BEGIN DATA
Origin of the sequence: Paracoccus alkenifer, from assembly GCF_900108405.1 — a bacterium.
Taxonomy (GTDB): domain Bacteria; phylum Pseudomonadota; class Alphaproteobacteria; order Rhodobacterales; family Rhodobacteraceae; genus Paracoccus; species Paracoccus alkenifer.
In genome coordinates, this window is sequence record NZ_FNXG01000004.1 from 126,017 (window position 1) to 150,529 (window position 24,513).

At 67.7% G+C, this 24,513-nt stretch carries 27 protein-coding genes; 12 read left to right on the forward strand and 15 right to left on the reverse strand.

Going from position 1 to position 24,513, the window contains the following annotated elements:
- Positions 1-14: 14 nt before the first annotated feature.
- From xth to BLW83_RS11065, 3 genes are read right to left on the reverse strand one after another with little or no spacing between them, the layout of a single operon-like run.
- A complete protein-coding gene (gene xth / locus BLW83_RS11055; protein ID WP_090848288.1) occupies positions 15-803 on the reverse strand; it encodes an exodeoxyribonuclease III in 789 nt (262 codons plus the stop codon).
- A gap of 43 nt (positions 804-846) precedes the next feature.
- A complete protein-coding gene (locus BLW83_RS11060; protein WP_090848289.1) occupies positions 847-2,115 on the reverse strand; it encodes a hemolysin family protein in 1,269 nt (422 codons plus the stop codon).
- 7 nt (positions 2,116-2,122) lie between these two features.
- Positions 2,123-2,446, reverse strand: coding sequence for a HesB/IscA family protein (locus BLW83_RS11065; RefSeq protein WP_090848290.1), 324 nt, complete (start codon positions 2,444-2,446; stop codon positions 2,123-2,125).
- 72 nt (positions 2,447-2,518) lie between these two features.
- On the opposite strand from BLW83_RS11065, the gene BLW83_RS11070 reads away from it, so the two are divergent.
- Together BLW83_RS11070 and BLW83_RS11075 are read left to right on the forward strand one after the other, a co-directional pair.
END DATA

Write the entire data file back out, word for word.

Origin of the sequence: Paracoccus alkenifer, from assembly GCF_900108405.1 — a bacterium.
Taxonomy (GTDB): domain Bacteria; phylum Pseudomonadota; class Alphaproteobacteria; order Rhodobacterales; family Rhodobacteraceae; genus Paracoccus; species Paracoccus alkenifer.
In genome coordinates, this window is sequence record NZ_FNXG01000004.1 from 126,017 (window position 1) to 150,529 (window position 24,513).

At 67.7% G+C, this 24,513-nt stretch carries 27 protein-coding genes; 12 read left to right on the forward strand and 15 right to left on the reverse strand.

Going from position 1 to position 24,513, the window contains the following annotated elements:
- Positions 1-14: 14 nt before the first annotated feature.
- From xth to BLW83_RS11065, 3 genes are read right to left on the reverse strand one after another with little or no spacing between them, the layout of a single operon-like run.
- A complete protein-coding gene (gene xth / locus BLW83_RS11055; protein ID WP_090848288.1) occupies positions 15-803 on the reverse strand; it encodes an exodeoxyribonuclease III in 789 nt (262 codons plus the stop codon).
- A gap of 43 nt (positions 804-846) precedes the next feature.
- A complete protein-coding gene (locus BLW83_RS11060; protein WP_090848289.1) occupies positions 847-2,115 on the reverse strand; it encodes a hemolysin family protein in 1,269 nt (422 codons plus the stop codon).
- 7 nt (positions 2,116-2,122) lie between these two features.
- Positions 2,123-2,446, reverse strand: coding sequence for a HesB/IscA family protein (locus BLW83_RS11065; RefSeq protein WP_090848290.1), 324 nt, complete (start codon positions 2,444-2,446; stop codon positions 2,123-2,125).
- 72 nt (positions 2,447-2,518) lie between these two features.
- On the opposite strand from BLW83_RS11065, the gene BLW83_RS11070 reads away from it, so the two are divergent.
- Together BLW83_RS11070 and BLW83_RS11075 are read left to right on the forward strand one after the other, a co-directional pair.